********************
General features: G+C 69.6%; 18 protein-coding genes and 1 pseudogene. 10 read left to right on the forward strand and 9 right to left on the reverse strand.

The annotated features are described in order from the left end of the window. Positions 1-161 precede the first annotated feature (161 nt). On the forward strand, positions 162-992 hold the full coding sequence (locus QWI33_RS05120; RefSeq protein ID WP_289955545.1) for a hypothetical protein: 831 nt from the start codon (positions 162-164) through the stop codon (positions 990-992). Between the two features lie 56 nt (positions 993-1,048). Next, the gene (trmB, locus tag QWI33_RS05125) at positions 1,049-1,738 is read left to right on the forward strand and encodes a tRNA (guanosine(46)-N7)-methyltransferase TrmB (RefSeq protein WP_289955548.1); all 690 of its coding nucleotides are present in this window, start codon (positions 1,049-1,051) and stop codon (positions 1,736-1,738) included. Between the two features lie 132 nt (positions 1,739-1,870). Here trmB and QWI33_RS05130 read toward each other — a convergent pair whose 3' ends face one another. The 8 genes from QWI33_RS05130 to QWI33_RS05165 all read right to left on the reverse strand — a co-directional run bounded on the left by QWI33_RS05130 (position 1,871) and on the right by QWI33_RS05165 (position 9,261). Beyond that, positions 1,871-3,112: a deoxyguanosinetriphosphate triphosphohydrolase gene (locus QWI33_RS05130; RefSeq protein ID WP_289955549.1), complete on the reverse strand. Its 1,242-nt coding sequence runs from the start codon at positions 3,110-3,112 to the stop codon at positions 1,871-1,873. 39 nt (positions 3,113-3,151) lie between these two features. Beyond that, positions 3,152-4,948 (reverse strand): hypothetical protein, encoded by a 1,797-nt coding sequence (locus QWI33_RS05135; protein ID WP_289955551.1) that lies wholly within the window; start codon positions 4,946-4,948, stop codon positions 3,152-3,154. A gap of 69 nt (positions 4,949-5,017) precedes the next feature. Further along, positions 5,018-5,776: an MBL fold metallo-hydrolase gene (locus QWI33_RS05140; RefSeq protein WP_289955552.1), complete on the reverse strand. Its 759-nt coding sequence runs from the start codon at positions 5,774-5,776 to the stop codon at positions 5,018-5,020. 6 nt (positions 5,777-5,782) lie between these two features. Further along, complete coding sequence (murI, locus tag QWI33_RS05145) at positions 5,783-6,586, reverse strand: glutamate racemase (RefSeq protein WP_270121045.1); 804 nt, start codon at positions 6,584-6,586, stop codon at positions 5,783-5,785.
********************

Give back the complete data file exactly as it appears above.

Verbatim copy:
General features: G+C 69.6%; 18 protein-coding genes and 1 pseudogene. 10 read left to right on the forward strand and 9 right to left on the reverse strand.

The annotated features are described in order from the left end of the window. Positions 1-161 precede the first annotated feature (161 nt). On the forward strand, positions 162-992 hold the full coding sequence (locus QWI33_RS05120; RefSeq protein ID WP_289955545.1) for a hypothetical protein: 831 nt from the start codon (positions 162-164) through the stop codon (positions 990-992). Between the two features lie 56 nt (positions 993-1,048). Next, the gene (trmB, locus tag QWI33_RS05125) at positions 1,049-1,738 is read left to right on the forward strand and encodes a tRNA (guanosine(46)-N7)-methyltransferase TrmB (RefSeq protein WP_289955548.1); all 690 of its coding nucleotides are present in this window, start codon (positions 1,049-1,051) and stop codon (positions 1,736-1,738) included. Between the two features lie 132 nt (positions 1,739-1,870). Here trmB and QWI33_RS05130 read toward each other — a convergent pair whose 3' ends face one another. The 8 genes from QWI33_RS05130 to QWI33_RS05165 all read right to left on the reverse strand — a co-directional run bounded on the left by QWI33_RS05130 (position 1,871) and on the right by QWI33_RS05165 (position 9,261). Beyond that, positions 1,871-3,112: a deoxyguanosinetriphosphate triphosphohydrolase gene (locus QWI33_RS05130; RefSeq protein ID WP_289955549.1), complete on the reverse strand. Its 1,242-nt coding sequence runs from the start codon at positions 3,110-3,112 to the stop codon at positions 1,871-1,873. 39 nt (positions 3,113-3,151) lie between these two features. Beyond that, positions 3,152-4,948 (reverse strand): hypothetical protein, encoded by a 1,797-nt coding sequence (locus QWI33_RS05135; protein ID WP_289955551.1) that lies wholly within the window; start codon positions 4,946-4,948, stop codon positions 3,152-3,154. A gap of 69 nt (positions 4,949-5,017) precedes the next feature. Further along, positions 5,018-5,776: an MBL fold metallo-hydrolase gene (locus QWI33_RS05140; RefSeq protein WP_289955552.1), complete on the reverse strand. Its 759-nt coding sequence runs from the start codon at positions 5,774-5,776 to the stop codon at positions 5,018-5,020. 6 nt (positions 5,777-5,782) lie between these two features. Further along, complete coding sequence (murI, locus tag QWI33_RS05145) at positions 5,783-6,586, reverse strand: glutamate racemase (RefSeq protein WP_270121045.1); 804 nt, start codon at positions 6,584-6,586, stop codon at positions 5,783-5,785.